The appraisal comes in below the contract price
In active markets where there can be multiple interested parties for any one home, it’s not uncommon for the bank’s appraisal to be below the contract price. In this case, the buyer might have to bring additional funds to the table, which might not be an option. Or you can try to negotiate with the seller for a lower price.
But with multiple offers, the seller might be unwilling to take less — and why should they, if another buyer is ready to go?
There are other options, like going to another bank and getting a new appraisal, and a buyer who’s been shopping for a while will figure out a way to make it work. But if you’re new to the process and it feels too uncomfortable, you should walk from the deal.
The inspection report shows too many issues
Sometimes buyers who proclaimed upfront that they wouldn’t even look at a fixer-upper home turn around and decide three months later that they’re willing to do work on the house of their dreams.
As they navigate the market, buyers realize where their money takes them, and what they get in return. A great deal in the best neighborhood is probably a deal for a reason. Most likely, it needs work — big time.
While many buyers do change their tune and are open to this, many are not. Consider living through six months of construction, constantly having to make decisions, and managing multiple aspects of the project, on top of having a full-time job.
If it’s not up your alley, it’s time to walk.
You’ve made a compromise that doesn’t sit right with you
The home search starts off with a giant list of criteria, including must-haves and nice-to-haves. But price often determines where you live and what you purchase.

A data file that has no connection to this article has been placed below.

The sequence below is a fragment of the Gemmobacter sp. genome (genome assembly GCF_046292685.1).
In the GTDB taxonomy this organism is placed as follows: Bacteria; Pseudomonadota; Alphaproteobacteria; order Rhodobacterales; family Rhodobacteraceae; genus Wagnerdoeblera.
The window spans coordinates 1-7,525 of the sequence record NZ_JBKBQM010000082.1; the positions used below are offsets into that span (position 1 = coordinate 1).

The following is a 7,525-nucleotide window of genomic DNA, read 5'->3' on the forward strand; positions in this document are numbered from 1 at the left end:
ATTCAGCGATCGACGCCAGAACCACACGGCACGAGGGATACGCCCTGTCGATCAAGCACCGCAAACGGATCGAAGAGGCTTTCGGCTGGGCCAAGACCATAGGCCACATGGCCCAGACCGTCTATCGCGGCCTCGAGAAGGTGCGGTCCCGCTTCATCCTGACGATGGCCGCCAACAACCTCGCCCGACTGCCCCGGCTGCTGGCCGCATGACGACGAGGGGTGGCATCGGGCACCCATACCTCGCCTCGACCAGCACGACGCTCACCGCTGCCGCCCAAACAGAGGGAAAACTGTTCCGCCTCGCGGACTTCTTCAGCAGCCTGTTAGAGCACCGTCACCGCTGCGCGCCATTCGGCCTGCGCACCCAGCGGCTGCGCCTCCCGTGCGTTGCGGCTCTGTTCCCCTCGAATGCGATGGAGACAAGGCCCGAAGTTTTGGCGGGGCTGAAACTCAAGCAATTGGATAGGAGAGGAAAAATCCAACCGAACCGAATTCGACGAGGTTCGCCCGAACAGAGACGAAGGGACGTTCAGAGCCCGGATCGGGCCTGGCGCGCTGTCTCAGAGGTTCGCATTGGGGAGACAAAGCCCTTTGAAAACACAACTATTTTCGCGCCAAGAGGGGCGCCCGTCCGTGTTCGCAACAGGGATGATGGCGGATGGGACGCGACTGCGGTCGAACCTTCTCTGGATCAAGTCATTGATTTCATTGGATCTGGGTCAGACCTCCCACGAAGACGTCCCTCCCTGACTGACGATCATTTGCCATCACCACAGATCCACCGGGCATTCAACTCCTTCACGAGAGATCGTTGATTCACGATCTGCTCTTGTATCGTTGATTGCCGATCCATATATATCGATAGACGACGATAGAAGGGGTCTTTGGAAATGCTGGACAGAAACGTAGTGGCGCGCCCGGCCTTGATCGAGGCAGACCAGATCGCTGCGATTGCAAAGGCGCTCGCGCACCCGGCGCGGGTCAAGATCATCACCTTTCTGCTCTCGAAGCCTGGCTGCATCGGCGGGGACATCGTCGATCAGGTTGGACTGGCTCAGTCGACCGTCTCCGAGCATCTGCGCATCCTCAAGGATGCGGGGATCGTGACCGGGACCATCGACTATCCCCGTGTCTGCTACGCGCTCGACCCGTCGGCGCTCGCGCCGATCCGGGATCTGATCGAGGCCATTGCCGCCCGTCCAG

As you get pre-approved for a mortgage and move through the process, you’ll find yourself making compromises. You might have to give up the spa-like master bathroom, a renovated or open kitchen, or your desired neighborhood or school district.
But if you give up on your top criteria just to make a deal work, you might find yourself with a problem. Take a step back, and listen to your gut.
You’ve pushed to the very top of your original price range
After meeting with a mortgage pro, you tell yourself you’re comfortable with $600,000 as the top of your range.
Fast forward three months, and you’re in a multiple-offer situation on an underpriced house at $589,000, and you offer $625,000.
It’s a personal decision, and only you know your true comfort and price limit. You might have left yourself some breathing room in the beginning.
It’s all about compromise. If you don’t feel like you can swing it financially, pull back. Do you want to live in an empty home because you maxed out your budget and can’t afford to purchase furniture or window coverings?
You’re purchasing with another person, and you aren’t both 100% on board
Buying a home is a joint decision for many people. Both parties must be on the same page, or you absolutely can’t move ahead.
Before you start home shopping, talk through your must-haves, wants, desires and needs with each other. Know which compromises are going to be tough, and try to iron them out well in advance.
You can’t control which houses come on the market, but you can control your approach to them. If one party feels the tiniest bit uncomfortable with a real estate deal, it’s time to jump ship.
If you find yourself awake at 3 a.m. wary of some part of your purchase decision, take note. Almost everyone feels uncomfortable at some point, and a certain amount of nervous energy comes with a home purchase.
But know when enough is enough, and be willing to walk away. You have every right to do so. Don’t feel pressure from yourself, spouse, partner or anyone involved in the real estate transaction. You should be happy and excited for the purchase.
Tress Realty Group compiles some of the best real estate news, tips, and information for buyers, sellers and investors.